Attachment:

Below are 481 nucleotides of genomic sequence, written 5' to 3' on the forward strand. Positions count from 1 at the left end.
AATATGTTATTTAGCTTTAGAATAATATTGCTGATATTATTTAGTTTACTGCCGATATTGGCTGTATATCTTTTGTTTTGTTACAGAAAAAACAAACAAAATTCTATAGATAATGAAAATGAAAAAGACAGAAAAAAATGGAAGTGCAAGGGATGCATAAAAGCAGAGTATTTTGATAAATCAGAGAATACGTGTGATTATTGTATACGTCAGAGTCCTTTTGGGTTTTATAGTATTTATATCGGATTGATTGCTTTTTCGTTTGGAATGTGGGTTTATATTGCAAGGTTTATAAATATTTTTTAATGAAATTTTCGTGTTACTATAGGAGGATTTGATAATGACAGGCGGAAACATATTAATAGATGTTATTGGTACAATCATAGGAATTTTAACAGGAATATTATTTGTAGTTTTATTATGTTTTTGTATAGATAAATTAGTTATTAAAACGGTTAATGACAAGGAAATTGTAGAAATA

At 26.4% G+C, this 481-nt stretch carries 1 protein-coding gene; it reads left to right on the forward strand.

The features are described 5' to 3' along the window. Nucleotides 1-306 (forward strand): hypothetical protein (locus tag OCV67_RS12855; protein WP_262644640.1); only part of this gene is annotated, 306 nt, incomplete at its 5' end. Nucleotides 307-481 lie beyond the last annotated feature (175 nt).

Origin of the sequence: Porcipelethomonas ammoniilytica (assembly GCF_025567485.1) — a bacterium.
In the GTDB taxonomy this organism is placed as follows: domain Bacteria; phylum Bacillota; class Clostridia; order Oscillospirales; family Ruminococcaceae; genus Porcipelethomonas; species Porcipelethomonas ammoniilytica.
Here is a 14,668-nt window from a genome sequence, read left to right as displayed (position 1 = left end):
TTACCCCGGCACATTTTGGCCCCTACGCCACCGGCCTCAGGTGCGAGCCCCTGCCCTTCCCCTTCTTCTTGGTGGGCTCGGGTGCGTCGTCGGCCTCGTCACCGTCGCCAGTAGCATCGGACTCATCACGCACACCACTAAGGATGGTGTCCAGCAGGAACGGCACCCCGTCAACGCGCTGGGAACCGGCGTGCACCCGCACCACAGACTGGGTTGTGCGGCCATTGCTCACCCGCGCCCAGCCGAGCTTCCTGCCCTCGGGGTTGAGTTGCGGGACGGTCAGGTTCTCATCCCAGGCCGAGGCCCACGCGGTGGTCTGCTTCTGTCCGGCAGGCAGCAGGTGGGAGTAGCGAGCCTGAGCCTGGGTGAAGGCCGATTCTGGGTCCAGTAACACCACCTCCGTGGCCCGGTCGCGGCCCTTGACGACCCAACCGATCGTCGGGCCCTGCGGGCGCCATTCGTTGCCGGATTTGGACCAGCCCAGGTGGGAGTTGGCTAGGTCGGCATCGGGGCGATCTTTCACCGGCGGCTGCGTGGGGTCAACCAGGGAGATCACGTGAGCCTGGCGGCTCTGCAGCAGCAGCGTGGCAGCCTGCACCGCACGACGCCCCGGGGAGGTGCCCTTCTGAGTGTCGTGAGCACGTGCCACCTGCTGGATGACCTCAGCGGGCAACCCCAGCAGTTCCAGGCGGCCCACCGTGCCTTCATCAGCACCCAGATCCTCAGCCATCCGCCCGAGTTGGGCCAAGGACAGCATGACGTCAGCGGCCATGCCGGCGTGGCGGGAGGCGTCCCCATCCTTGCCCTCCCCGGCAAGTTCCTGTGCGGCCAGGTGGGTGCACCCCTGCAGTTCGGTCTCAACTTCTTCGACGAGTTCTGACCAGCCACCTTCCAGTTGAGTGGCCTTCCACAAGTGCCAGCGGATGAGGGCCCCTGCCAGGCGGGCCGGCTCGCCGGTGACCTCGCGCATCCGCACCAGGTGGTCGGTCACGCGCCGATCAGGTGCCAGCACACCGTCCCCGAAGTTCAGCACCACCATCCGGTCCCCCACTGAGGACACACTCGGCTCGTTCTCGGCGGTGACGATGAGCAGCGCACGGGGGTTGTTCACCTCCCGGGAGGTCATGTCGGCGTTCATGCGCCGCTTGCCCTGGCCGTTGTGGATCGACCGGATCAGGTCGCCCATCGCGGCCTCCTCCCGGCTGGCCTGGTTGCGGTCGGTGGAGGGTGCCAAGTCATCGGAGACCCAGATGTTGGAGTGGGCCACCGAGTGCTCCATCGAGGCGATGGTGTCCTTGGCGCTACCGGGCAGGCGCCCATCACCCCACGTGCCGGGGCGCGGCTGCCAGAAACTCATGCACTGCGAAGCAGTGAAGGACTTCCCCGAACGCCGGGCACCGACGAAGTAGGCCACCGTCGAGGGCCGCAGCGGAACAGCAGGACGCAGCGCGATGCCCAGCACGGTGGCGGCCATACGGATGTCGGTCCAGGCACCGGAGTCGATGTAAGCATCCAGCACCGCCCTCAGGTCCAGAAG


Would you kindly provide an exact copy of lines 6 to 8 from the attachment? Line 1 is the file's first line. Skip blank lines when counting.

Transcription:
In the GTDB taxonomy this organism is placed as follows: domain Bacteria; phylum Bacillota; class Clostridia; order Oscillospirales; family Ruminococcaceae; genus Porcipelethomonas; species Porcipelethomonas ammoniilytica.
Here is a 14,668-nt window from a genome sequence, read left to right as displayed (position 1 = left end):
TTACCCCGGCACATTTTGGCCCCTACGCCACCGGCCTCAGGTGCGAGCCCCTGCCCTTCCCCTTCTTCTTGGTGGGCTCGGGTGCGTCGTCGGCCTCGTCACCGTCGCCAGTAGCATCGGACTCATCACGCACACCACTAAGGATGGTGTCCAGCAGGAACGGCACCCCGTCAACGCGCTGGGAACCGGCGTGCACCCGCACCACAGACTGGGTTGTGCGGCCATTGCTCACCCGCGCCCAGCCGAGCTTCCTGCCCTCGGGGTTGAGTTGCGGGACGGTCAGGTTCTCATCCCAGGCCGAGGCCCACGCGGTGGTCTGCTTCTGTCCGGCAGGCAGCAGGTGGGAGTAGCGAGCCTGAGCCTGGGTGAAGGCCGATTCTGGGTCCAGTAACACCACCTCCGTGGCCCGGTCGCGGCCCTTGACGACCCAACCGATCGTCGGGCCCTGCGGGCGCCATTCGTTGCCGGATTTGGACCAGCCCAGGTGGGAGTTGGCTAGGTCGGCATCGGGGCGATCTTTCACCGGCGGCTGCGTGGGGTCAACCAGGGAGATCACGTGAGCCTGGCGGCTCTGCAGCAGCAGCGTGGCAGCCTGCACCGCACGACGCCCCGGGGAGGTGCCCTTCTGAGTGTCGTGAGCACGTGCCACCTGCTGGATGACCTCAGCGGGCAACCCCAGCAGTTCCAGGCGGCCCACCGTGCCTTCATCAGCACCCAGATCCTCAGCCATCCGCCCGAGTTGGGCCAAGGACAGCATGACGTCAGCGGCCATGCCGGCGTGGCGGGAGGCGTCCCCATCCTTGCCCTCCCCGGCAAGTTCCTGTGCGGCCAGGTGGGTGCACCCCTGCAGTTCGGTCTCAACTTCTTCGACGAGTTCTGACCAGCCACCTTCCAGTTGAGTGGCCTTCCACAAGTGCCAGCGGATGAGGGCCCCTGCCAGGCGGGCCGGCTCGCCGGTGACCTCGCGCATCCGCACCAGGTGGTCGGTCACGCGCCGATCAGGTGCCAGCACACCGTCCCCGAAGTTCAGCACCACCATCCGGTCCCCCACTGAGGACACACTCGGCTCGTTCTCGGCGGTGACGATGAGCAGCGCACGGGGGTTGTTCACCTCCCGGGAGGTCATGTCGGCGTTCATGCGCCGCTTGCCCTGGCCGTTGTGGATCGACCGGATCAGGTCGCCCATCGCGGCCTCCTCCCGGCTGGCCTGGTTGCGGTCGGTGGAGGGTGCCAAGTCATCGGAGACCCAGATGTTGGAGTGGGCCACCGAGTGCTCCATCGAGGCGATGGTGTCCTTGGCGCTACCGGGCAGGCGCCCATCACCCCACGTGCCGGGGCGCGGCTGCCAGAAACTCATGCACTGCGAAGCAGTGAAGGACTTCCCCGAACGCCGGGCACCGACGAAGTAGGCCACCGTCGAGGGCCGCAGCGGAACAGCAGGACGCAGCGCGATGCCCAGCACGGTGGCGGCCATACGGATGTCGGTCCAGGCACCGGAGTCGATGTAAGCATCCAGCACCGCCCTCAGGTCCAGAAG